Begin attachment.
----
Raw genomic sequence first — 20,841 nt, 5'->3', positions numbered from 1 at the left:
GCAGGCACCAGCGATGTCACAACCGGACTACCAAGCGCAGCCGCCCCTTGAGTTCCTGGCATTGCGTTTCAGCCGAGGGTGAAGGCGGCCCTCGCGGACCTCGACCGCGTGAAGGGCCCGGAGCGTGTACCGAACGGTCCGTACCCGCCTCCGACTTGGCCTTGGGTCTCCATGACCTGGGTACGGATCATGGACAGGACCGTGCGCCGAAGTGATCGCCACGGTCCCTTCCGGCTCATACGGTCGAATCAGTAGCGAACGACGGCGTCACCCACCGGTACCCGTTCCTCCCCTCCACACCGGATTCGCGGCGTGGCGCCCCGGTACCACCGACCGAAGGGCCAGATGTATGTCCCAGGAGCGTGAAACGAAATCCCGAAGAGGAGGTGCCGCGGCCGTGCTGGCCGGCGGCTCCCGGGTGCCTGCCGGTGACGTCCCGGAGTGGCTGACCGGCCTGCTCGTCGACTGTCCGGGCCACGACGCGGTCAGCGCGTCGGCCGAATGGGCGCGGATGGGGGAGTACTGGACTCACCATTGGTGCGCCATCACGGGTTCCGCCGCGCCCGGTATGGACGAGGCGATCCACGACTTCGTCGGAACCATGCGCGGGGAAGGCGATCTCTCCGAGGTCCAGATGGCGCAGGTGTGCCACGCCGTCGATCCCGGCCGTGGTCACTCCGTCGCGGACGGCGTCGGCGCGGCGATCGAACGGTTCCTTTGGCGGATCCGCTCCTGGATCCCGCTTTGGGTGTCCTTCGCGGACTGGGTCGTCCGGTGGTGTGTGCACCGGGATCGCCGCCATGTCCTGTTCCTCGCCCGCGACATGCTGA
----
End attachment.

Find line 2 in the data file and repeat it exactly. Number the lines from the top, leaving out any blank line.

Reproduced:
GCAGGCACCAGCGATGTCACAACCGGACTACCAAGCGCAGCCGCCCCTTGAGTTCCTGGCATTGCGTTTCAGCCGAGGGTGAAGGCGGCCCTCGCGGACCTCGACCGCGTGAAGGGCCCGGAGCGTGTACCGAACGGTCCGTACCCGCCTCCGACTTGGCCTTGGGTCTCCATGACCTGGGTACGGATCATGGACAGGACCGTGCGCCGAAGTGATCGCCACGGTCCCTTCCGGCTCATACGGTCGAATCAGTAGCGAACGACGGCGTCACCCACCGGTACCCGTTCCTCCCCTCCACACCGGATTCGCGGCGTGGCGCCCCGGTACCACCGACCGAAGGGCCAGATGTATGTCCCAGGAGCGTGAAACGAAATCCCGAAGAGGAGGTGCCGCGGCCGTGCTGGCCGGCGGCTCCCGGGTGCCTGCCGGTGACGTCCCGGAGTGGCTGACCGGCCTGCTCGTCGACTGTCCGGGCCACGACGCGGTCAGCGCGTCGGCCGAATGGGCGCGGATGGGGGAGTACTGGACTCACCATTGGTGCGCCATCACGGGTTCCGCCGCGCCCGGTATGGACGAGGCGATCCACGACTTCGTCGGAACCATGCGCGGGGAAGGCGATCTCTCCGAGGTCCAGATGGCGCAGGTGTGCCACGCCGTCGATCCCGGCCGTGGTCACTCCGTCGCGGACGGCGTCGGCGCGGCGATCGAACGGTTCCTTTGGCGGATCCGCTCCTGGATCCCGCTTTGGGTGTCCTTCGCGGACTGGGTCGTCCGGTGGTGTGTGCACCGGGATCGCCGCCATGTCCTGTTCCTCGCCCGCGACATGCTGA